The Houthi move may encourage southern separatists to break off entirely from the rest of Yemen and form their own country of South Yemen as existed before May 1990. A civil war was fought not long after unification in which the south lost its attempt to secede from the union. Already prominent secessionist Saleh Said, announced that he wants an independent state in the south again. Several southern cities have already said they would refuse orders from Sanaa. The 15 member UN Security Council reacted negatively to the Houthi move: "The members of the Security Council declare their readiness to take further steps if U.N.-led negotiations are not immediately resumed." The Council also demanded that Yemen's president, prime minister and cabinet be released from house arrest. The acting authority in Yemen has been declared to be the Revolutionary Committee lead by Mohammed al-Houthi. More details of what the Houthis have planned can be found here: 
 The declaration dissolves parliament and forms a transitional national council consisting of 551 members that will replace parliament and include elements not represented in it. The national council elects a presidential council consisting of five members who will take over the president’s powers, to be confirmed by the Revolutionary Committee headed by Mohammed Ali al-Houthi. The national council will also form a transitional government of national competencies. Furthermore, subsidiary revolutionary committees will be formed for all Yemeni governorates. It is not clear how exactly these 551 members are to be chosen. Perhaps they are to be appointed by the ruling Revolutionary Council. 
The different possible scenarios following the Houthi move are outlined in this article ranging from an accommodation with Saudi Arabia and the Gulf Cooperation Council and relative peace to outright civil war. The Houthis were participants in the 2011 Yemeni Revolution against former President Saleh. They also participated in the National Dialogue Conference.The Dialogue was part of the deal reached with former president Saleh to resign in return for immunity. The Dialogue was designed to allow the various parties to plan for a transition to democracy in Yemen. The Dialogue extended from March of 2013 to January of 2014. While the Houthis did not accept the terms of the agreement brokered by the Gulf Cooperation Council in November 2011 that granted Saleh and his cronies immunity for any crimes they committed during the 2011 Revolution, they did participate in the Dialogue at first but withdrew after two of their delegates were assassinated. They rejected the results also especially the decision to divide Yemen into six federal areas.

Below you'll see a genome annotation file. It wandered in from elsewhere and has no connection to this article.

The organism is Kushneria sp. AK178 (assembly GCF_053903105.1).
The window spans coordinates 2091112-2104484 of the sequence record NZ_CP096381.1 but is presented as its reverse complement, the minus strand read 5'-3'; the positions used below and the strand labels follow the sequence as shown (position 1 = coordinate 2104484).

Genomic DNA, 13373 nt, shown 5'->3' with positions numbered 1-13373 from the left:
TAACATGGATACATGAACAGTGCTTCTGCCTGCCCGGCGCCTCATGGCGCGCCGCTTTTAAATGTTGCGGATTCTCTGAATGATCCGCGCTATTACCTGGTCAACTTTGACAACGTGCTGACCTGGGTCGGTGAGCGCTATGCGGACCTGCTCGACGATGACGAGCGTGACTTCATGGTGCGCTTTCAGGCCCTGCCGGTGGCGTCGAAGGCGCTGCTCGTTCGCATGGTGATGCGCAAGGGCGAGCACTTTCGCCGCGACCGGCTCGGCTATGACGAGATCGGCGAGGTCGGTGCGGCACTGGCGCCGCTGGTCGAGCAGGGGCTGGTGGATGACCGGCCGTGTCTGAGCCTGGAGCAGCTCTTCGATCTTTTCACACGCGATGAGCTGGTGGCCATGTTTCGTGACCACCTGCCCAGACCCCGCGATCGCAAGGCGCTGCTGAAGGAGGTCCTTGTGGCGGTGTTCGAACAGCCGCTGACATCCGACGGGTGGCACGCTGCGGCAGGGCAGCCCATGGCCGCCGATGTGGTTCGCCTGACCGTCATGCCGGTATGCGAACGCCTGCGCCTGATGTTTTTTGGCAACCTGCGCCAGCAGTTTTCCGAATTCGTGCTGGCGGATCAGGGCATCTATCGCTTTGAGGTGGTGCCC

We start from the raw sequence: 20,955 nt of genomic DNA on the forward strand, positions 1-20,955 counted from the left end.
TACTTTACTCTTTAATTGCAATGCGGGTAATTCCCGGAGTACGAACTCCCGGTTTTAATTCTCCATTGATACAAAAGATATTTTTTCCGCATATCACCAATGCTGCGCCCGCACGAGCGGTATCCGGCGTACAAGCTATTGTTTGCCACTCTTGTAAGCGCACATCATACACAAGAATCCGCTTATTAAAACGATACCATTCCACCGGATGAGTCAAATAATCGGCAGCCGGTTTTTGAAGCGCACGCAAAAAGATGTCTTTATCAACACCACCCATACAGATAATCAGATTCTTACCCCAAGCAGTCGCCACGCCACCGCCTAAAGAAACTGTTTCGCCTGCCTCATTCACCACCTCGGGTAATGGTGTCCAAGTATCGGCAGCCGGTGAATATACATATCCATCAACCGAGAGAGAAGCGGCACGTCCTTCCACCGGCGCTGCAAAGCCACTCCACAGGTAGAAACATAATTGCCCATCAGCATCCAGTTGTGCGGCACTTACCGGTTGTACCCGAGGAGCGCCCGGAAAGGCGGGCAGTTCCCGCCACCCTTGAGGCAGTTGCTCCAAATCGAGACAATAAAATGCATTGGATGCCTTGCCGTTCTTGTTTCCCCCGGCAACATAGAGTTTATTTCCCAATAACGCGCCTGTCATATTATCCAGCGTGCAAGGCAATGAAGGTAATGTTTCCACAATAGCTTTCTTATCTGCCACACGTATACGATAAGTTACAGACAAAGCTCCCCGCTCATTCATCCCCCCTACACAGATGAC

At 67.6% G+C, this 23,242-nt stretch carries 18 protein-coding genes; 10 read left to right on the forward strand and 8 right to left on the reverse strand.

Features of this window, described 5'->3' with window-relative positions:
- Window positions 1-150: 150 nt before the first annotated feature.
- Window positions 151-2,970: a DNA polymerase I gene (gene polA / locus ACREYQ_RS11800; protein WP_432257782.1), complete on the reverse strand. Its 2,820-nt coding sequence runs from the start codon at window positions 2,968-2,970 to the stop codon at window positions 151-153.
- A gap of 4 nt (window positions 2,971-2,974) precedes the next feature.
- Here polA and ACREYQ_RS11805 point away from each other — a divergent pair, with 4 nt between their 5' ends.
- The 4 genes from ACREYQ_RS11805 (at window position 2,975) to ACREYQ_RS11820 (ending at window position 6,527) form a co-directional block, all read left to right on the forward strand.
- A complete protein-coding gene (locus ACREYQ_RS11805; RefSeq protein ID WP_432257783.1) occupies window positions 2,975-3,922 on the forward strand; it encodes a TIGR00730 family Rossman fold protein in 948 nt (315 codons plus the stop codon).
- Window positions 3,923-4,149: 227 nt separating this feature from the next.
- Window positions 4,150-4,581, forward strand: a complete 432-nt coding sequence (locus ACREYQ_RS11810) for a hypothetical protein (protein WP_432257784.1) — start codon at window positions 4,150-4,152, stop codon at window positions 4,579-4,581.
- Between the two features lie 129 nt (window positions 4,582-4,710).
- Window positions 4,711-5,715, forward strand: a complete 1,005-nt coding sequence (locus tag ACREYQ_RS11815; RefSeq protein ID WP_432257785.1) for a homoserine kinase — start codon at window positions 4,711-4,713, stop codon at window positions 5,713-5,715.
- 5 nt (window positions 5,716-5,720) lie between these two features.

Southern separatists also rejected that division. Ironically, Saleh is now allied with the Houthis and although the southern separatists agree with the Houthis about the federal divisions envisioned in the dialogue, they reject Houthi rule in Sanaa. Yemen politics is consistently contradictory. Whatever his faults Saleh has a keen understanding of the difficulties of ruling Yemen, which he describes as "like dancing on the heads of snakes".